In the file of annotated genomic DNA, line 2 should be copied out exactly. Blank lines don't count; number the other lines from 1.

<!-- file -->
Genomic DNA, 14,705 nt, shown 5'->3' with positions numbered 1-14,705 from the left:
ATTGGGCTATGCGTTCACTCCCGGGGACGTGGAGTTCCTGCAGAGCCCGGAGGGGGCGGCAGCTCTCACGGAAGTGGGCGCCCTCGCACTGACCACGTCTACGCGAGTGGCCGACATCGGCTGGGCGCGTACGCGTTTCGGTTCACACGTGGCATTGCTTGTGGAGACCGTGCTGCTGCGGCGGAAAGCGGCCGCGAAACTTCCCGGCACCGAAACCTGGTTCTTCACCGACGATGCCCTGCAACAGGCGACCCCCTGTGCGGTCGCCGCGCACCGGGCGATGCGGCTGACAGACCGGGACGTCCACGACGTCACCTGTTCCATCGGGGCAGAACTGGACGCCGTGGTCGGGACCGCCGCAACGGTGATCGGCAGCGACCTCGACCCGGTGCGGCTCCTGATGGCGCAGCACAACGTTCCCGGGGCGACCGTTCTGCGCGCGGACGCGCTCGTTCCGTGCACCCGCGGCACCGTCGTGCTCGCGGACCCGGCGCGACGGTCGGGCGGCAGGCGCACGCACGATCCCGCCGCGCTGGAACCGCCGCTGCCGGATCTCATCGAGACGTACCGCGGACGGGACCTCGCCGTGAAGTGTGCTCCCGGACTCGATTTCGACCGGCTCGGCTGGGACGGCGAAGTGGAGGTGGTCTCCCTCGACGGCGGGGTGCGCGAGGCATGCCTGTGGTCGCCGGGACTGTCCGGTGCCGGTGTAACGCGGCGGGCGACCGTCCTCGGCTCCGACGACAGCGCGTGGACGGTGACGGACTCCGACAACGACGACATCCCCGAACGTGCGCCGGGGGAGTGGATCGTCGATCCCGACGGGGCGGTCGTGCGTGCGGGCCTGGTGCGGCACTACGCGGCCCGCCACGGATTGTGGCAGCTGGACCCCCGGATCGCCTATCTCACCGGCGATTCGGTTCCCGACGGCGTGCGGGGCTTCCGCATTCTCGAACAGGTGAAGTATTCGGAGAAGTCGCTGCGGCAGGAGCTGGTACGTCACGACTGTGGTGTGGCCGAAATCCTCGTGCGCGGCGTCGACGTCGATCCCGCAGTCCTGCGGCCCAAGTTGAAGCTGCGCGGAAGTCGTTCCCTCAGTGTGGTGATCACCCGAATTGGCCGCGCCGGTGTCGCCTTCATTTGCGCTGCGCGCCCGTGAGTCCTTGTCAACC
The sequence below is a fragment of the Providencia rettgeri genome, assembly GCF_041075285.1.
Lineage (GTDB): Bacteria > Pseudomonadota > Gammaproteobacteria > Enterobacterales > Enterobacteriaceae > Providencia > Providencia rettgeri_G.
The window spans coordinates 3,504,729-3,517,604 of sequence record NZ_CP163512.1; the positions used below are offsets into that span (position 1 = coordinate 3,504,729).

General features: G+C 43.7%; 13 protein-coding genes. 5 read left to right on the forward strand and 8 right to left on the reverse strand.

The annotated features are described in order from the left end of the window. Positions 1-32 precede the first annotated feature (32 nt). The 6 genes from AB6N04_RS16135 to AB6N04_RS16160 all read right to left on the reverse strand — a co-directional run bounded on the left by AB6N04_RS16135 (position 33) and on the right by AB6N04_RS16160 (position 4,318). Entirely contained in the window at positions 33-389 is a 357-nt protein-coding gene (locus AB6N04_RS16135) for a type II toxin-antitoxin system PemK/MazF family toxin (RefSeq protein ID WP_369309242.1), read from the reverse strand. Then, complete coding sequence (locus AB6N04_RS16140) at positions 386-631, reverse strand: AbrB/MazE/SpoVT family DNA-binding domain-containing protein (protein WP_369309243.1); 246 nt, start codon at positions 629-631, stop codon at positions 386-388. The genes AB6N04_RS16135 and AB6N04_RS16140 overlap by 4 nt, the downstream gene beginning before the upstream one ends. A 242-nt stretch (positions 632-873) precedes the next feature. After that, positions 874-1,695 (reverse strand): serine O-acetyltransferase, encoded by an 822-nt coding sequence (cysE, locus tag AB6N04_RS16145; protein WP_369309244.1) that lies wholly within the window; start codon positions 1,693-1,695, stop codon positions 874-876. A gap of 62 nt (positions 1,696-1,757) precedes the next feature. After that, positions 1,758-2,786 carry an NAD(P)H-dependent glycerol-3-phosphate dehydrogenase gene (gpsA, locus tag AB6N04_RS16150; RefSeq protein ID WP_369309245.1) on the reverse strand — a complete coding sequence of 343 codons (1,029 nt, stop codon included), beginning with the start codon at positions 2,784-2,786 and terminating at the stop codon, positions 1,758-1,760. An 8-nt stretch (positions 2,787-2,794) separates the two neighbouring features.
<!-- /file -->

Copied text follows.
ATTGGGCTATGCGTTCACTCCCGGGGACGTGGAGTTCCTGCAGAGCCCGGAGGGGGCGGCAGCTCTCACGGAAGTGGGCGCCCTCGCACTGACCACGTCTACGCGAGTGGCCGACATCGGCTGGGCGCGTACGCGTTTCGGTTCACACGTGGCATTGCTTGTGGAGACCGTGCTGCTGCGGCGGAAAGCGGCCGCGAAACTTCCCGGCACCGAAACCTGGTTCTTCACCGACGATGCCCTGCAACAGGCGACCCCCTGTGCGGTCGCCGCGCACCGGGCGATGCGGCTGACAGACCGGGACGTCCACGACGTCACCTGTTCCATCGGGGCAGAACTGGACGCCGTGGTCGGGACCGCCGCAACGGTGATCGGCAGCGACCTCGACCCGGTGCGGCTCCTGATGGCGCAGCACAACGTTCCCGGGGCGACCGTTCTGCGCGCGGACGCGCTCGTTCCGTGCACCCGCGGCACCGTCGTGCTCGCGGACCCGGCGCGACGGTCGGGCGGCAGGCGCACGCACGATCCCGCCGCGCTGGAACCGCCGCTGCCGGATCTCATCGAGACGTACCGCGGACGGGACCTCGCCGTGAAGTGTGCTCCCGGACTCGATTTCGACCGGCTCGGCTGGGACGGCGAAGTGGAGGTGGTCTCCCTCGACGGCGGGGTGCGCGAGGCATGCCTGTGGTCGCCGGGACTGTCCGGTGCCGGTGTAACGCGGCGGGCGACCGTCCTCGGCTCCGACGACAGCGCGTGGACGGTGACGGACTCCGACAACGACGACATCCCCGAACGTGCGCCGGGGGAGTGGATCGTCGATCCCGACGGGGCGGTCGTGCGTGCGGGCCTGGTGCGGCACTACGCGGCCCGCCACGGATTGTGGCAGCTGGACCCCCGGATCGCCTATCTCACCGGCGATTCGGTTCCCGACGGCGTGCGGGGCTTCCGCATTCTCGAACAGGTGAAGTATTCGGAGAAGTCGCTGCGGCAGGAGCTGGTACGTCACGACTGTGGTGTGGCCGAAATCCTCGTGCGCGGCGTCGACGTCGATCCCGCAGTCCTGCGGCCCAAGTTGAAGCTGCGCGGAAGTCGTTCCCTCAGTGTGGTGATCACCCGAATTGGCCGCGCCGGTGTCGCCTTCATTTGCGCTGCGCGCCCGTGAGTCCTTGTCAACC